How are we to make sense of any of this without Bernard St-Laurent? We are so sad that he is leaving CBC at the end of the month – cannot imagine any Quebec political development without his commentary. Bernard St-Laurent on Gilles Duceppe’s return to the Bloc
And in late-breaking news now this CBC fires Evan Solomon for allegedly brokering lucrative art deals The Toronto Star that broke the story says “Solomon, 47, is the Ottawa-based host of Power and Politics on television and The House on CBC radio, and had been one of the people touted to replace Peter Mansbridge on The National when the veteran newsman retires.”- bad timing with elections coming up.
In Ottawa, the Auditor General has released his Report on Senators’ expenses . It makes for interesting reading, as it is couched in very simple, intelligible terms. Appendix A includes nine cases recommended for immediate referral to other authorities, such as the RCMP. Appendix B and its links provide a list of the 21 senators whose cases are recommended for further review by the Standing Senate Committee on Internal Economy, Budgets and Administration. Mike Duffy, Pamela Wallin & Patrick Brazeau are in a category of their own and not mentioned. Everyone is weighing in from the rather sanctimonious view from Brian Mulroney: Dysfunctional Senate ‘Badly In Need Of Reform to Andrew Coyne: Let’s focus on the positive — easily more than half of Canada’s Senate isn’t under investigation .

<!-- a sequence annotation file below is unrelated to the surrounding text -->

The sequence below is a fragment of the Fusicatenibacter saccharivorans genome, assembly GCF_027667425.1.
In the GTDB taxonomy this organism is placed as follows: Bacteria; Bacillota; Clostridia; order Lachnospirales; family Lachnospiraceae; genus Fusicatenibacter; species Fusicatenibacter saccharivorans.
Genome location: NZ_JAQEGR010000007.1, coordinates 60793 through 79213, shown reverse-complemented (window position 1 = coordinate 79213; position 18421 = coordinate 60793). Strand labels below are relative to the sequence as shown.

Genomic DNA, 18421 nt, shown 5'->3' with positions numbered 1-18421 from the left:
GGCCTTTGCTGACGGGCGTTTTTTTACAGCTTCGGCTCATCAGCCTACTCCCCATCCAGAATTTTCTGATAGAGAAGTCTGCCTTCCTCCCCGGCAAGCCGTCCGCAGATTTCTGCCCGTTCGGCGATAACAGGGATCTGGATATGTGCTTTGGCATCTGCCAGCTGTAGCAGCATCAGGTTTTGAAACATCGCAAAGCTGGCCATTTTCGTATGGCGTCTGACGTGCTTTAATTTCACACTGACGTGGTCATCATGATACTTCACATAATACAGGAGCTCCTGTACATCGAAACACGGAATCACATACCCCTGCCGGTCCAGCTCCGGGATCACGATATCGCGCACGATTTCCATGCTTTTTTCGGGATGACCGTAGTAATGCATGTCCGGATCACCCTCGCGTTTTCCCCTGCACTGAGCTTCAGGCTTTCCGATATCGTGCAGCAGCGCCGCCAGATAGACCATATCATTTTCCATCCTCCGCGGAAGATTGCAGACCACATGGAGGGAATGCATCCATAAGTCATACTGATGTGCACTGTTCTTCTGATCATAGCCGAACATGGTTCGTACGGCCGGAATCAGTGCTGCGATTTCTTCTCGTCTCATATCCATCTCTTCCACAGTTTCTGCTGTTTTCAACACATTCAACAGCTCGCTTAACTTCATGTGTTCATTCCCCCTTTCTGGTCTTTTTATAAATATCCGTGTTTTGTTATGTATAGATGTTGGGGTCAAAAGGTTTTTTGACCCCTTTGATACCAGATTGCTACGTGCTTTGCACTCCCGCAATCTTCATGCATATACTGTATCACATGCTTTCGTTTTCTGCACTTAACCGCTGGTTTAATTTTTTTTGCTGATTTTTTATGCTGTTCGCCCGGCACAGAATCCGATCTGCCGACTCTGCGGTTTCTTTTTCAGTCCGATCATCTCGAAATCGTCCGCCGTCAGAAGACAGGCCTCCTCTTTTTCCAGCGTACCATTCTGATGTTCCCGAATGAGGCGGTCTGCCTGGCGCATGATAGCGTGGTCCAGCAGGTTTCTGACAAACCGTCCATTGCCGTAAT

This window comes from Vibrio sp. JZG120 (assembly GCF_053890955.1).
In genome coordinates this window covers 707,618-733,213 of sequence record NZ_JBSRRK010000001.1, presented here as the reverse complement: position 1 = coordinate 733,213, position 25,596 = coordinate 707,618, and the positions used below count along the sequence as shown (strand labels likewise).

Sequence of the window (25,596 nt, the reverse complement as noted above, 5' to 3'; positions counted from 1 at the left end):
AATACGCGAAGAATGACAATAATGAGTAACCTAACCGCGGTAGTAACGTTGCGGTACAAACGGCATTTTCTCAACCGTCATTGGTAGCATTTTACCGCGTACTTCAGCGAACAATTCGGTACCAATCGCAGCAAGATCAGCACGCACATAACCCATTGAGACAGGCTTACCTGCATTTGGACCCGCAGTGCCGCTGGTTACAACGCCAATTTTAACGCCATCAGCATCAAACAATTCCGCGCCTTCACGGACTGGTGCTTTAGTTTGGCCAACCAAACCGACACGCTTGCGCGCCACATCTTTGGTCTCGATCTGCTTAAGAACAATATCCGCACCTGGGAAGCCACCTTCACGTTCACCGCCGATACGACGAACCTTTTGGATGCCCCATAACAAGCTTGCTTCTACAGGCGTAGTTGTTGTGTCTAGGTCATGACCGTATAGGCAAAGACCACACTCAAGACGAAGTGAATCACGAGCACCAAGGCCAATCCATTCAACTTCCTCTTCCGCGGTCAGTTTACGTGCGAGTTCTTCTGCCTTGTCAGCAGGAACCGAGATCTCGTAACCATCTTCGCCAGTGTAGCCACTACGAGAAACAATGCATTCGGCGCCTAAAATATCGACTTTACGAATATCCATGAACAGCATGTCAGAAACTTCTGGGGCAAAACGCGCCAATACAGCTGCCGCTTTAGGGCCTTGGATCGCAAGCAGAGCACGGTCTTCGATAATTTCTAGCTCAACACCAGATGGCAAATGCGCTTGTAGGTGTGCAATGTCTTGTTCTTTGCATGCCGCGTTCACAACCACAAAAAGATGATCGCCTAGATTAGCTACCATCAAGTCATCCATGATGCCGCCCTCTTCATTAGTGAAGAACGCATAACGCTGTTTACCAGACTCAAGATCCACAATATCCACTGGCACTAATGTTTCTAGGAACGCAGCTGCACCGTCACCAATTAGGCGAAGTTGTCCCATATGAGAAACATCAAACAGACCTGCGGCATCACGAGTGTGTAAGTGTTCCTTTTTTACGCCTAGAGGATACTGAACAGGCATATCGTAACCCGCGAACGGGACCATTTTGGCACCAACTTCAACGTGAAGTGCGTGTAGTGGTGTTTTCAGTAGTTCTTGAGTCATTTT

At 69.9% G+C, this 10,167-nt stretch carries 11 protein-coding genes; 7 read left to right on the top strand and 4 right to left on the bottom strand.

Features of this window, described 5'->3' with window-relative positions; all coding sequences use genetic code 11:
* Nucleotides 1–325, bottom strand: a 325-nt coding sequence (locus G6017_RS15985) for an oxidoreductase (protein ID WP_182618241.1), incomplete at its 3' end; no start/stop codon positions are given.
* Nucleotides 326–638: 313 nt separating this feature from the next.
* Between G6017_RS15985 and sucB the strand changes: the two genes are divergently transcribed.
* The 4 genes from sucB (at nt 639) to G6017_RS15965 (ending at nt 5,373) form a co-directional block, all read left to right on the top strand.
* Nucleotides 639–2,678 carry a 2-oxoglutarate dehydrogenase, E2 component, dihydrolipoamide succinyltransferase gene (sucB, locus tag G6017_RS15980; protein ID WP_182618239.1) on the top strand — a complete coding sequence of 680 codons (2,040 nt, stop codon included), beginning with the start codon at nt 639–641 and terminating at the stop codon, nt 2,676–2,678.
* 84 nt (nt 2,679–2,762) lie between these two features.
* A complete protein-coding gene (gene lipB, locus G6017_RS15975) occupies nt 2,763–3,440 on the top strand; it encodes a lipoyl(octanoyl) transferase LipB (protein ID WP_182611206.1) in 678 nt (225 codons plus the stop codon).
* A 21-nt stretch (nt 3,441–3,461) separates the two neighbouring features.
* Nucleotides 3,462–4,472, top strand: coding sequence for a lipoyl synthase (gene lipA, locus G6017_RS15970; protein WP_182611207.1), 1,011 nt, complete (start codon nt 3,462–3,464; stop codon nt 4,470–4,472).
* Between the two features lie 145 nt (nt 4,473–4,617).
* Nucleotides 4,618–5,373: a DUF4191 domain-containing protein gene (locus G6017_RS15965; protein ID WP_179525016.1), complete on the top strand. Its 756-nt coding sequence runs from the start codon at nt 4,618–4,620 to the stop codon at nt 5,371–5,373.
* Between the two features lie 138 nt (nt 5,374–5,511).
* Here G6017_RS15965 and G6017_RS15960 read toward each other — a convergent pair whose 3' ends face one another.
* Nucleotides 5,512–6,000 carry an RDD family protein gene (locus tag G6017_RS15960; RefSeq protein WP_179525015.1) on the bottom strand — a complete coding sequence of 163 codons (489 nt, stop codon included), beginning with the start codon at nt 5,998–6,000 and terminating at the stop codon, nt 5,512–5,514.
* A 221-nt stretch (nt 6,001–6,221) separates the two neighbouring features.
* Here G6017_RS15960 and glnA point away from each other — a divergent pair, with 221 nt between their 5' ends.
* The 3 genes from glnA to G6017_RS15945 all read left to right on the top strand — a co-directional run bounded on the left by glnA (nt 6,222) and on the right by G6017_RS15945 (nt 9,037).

PK Subban surprises street hockey game in Westmount
Montreal Canadiens star was driving by after having dinner in the area What a delight for the whole neighborhood and especially the kids.
Mama mallard duck Lucy is a P.E.I. garden centre celebrity
Mama duck awaits arrival of nine ducklings among the perennials at a Charlottetown garden store.
Not quite the same as the originals, but at least
There Are Now Laser Buddhas In Afghanistan
Towering statues of Buddha were destroyed at the site by the Taliban in 2001 and have now been rebuilt using light projections.
Not really feel-good, but this certainly sparked a lot of amusement – and terrible puns:
Newspaper celebrates MLB’s first amphibious pitcher
For your Calendar
Friday, June 12, 2015
U.S. Arctic Policy
Keynote with Admiral Robert J. Papp, Jr. USCG (Ret.)
U.S. State Department Special Representative for the Arctic
5:30 – 6:30pm
Cocktail to follow
École nationale d’administration publique
4750, Henri-Julien Ave.
Saturday, June 13
Dating and Taxes, by Laura Simons
Starring the ONE AND ONLY Dr. Irene Simons
Black Theatre Workshop Studio, 3680 Rue Jeanne Mance
Sat June 13 @ 19:45
Sun June 14 @ 15:30
Mon June 15 @ 21:00
Tues June 16 @ 18:00
Fri June 19 @ 19:45
Sat June 20 @ 13:30
Sun June 21 @ 18:15